Rescue work is progressing only slowly and is being led by the controversial rescue workers of the “White Helmets”. According to their own information, they are searching for survivors with 3,000 volunteers and are recovering the dead from the collapsed houses.

To work efficiently, however, the White Helmets lack heavy equipment. International aid organizations have already pledged their support. They can use Bab al-Hawa, the only open border crossing between Syria and Turkey.

In the Turkish occupation zone

Since 2016, Turkey has carried out a total of three invasions of Syria and occupied large swathes of land of its neighbor. Ankara has relied on Syrian rebels to fight as mercenaries. Many of them were former members of the Islamic State and other comparable extremist groups. They have taken over the administration of the Afrin region, which was particularly hard hit by the earthquake.

In Jindires alone, more than 60 houses are said to have collapsed. Complete families are said to be buried under the rubble. But there is hardly any help from the outside. The residents are left on their own, but they cannot get far without professional help. They make desperate calls for rescue workers, but so far, these have not come.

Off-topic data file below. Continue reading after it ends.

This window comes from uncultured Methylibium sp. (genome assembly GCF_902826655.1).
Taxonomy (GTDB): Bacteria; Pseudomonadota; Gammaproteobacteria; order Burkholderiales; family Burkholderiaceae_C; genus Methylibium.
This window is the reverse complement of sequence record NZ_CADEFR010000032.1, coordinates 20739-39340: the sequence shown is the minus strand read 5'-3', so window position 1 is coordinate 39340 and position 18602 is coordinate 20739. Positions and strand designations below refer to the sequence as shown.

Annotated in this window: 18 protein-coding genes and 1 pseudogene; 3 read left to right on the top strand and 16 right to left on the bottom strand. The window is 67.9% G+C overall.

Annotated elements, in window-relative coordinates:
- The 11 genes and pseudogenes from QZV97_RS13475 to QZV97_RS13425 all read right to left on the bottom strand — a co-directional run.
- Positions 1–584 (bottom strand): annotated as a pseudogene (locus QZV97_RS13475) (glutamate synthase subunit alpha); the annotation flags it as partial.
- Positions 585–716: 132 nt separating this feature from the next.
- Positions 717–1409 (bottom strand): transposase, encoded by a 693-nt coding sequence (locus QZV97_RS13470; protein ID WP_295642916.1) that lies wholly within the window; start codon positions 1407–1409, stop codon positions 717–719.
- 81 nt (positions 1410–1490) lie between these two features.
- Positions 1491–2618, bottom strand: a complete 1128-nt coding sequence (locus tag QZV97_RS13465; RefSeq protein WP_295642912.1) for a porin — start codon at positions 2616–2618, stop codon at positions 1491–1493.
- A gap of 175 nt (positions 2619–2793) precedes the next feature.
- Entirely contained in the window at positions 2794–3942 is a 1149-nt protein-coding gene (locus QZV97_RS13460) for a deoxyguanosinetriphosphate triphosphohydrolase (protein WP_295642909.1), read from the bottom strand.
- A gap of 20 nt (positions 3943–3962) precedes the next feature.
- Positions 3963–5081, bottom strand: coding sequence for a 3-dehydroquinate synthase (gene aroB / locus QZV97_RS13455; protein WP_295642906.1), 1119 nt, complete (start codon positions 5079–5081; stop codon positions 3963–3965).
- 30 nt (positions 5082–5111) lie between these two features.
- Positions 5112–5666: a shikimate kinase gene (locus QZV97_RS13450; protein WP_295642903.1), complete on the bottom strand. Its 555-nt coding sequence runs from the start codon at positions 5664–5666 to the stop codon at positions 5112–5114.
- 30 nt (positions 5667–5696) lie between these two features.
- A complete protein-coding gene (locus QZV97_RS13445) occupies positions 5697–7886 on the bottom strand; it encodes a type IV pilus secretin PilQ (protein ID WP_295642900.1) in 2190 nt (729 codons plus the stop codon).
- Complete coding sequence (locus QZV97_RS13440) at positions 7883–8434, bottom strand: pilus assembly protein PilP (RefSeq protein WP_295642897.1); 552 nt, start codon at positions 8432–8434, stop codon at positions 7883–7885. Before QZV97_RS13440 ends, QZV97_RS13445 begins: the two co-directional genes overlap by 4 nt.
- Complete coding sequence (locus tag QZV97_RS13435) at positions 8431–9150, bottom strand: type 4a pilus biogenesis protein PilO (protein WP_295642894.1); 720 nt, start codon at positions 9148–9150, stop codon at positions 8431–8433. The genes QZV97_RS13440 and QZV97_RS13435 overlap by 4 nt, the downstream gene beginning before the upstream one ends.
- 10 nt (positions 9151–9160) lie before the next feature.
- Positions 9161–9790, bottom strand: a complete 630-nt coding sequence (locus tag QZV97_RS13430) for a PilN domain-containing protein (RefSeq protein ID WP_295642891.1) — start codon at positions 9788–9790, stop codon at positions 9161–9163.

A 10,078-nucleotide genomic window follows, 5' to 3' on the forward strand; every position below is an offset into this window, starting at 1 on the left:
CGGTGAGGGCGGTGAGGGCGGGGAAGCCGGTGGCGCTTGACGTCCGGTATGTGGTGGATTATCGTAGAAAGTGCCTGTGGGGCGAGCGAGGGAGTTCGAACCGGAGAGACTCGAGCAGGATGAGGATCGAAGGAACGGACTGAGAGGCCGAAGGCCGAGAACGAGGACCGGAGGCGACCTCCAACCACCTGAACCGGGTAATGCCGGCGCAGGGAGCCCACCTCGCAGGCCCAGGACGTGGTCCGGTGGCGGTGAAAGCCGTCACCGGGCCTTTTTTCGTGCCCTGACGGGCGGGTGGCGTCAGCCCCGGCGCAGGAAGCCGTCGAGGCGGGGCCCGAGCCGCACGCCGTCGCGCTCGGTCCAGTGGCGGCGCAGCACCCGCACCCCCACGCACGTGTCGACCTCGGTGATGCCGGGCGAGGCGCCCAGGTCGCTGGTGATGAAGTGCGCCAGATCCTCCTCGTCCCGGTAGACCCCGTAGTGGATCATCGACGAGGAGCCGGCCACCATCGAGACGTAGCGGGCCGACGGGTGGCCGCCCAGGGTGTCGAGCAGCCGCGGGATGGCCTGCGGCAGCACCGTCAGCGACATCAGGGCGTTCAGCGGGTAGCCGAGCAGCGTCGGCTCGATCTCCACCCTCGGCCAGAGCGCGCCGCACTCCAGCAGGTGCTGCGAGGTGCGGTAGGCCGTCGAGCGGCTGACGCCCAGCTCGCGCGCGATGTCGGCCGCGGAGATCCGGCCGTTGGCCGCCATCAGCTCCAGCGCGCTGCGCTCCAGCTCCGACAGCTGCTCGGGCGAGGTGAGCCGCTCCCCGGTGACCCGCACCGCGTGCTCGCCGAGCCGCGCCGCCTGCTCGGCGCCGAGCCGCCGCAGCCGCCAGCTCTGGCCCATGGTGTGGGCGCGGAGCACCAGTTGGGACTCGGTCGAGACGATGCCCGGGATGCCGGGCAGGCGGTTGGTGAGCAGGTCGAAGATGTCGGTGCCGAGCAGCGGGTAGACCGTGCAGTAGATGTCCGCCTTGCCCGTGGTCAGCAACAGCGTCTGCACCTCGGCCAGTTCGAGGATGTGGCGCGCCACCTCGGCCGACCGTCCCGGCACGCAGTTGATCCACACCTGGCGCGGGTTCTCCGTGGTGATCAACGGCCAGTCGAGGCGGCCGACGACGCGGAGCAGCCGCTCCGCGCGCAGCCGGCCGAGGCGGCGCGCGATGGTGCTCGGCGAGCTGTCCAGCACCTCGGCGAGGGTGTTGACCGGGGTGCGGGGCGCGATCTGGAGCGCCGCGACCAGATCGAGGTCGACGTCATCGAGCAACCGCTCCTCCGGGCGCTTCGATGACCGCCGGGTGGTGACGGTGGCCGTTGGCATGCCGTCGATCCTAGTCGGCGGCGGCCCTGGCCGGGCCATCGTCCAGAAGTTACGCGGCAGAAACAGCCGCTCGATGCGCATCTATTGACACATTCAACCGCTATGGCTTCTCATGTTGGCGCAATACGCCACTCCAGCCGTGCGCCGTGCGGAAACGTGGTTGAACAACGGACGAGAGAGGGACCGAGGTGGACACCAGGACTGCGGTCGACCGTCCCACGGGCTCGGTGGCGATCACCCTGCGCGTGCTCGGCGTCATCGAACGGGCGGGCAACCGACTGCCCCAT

In the other areas occupied by Turkey, there is also heavy damage, but it is not nearly as devastating. Moreover, these occupied zones along the northern border are much smaller than Afrin and the mercenaries there are better organized.

Self-Government of North and East Syria

The largest region of Syrian opposition is under an autonomous Self-Administration of Arabs, Kurds, Armenians, and Assyrian Christians. It is an area that stretches from the Euphrates River to the Iraqi border and encompasses about one-third of Syria. Troops from the Syrian government, Russia, and the Americans are stationed in northeastern Syria. U.S. troops defeated Islamic State there together with the Kurdish YPG militia.

Northeastern Syria got off lightly compared to the rest of Syria. According to the Kurdish Red Crescent, six people died and 62 were injured by the earthquake. The region’s military general command offered to send rescue teams and relief supplies to all territories in Syria. But no one is likely to accept that offer.

Enmity between the different actors is very high in Syria after 10 years of bloody civil war. One more thing to mention: prisoners in one of the prisons that holds Islamic State fighters, the latter took advantage of the confusion after the earthquake to stage a mutiny. 20 of them managed to escape.

Alfred Hackensberger is correspondent for WELT. You can follow him via Twitter @hackensberger and on his blog.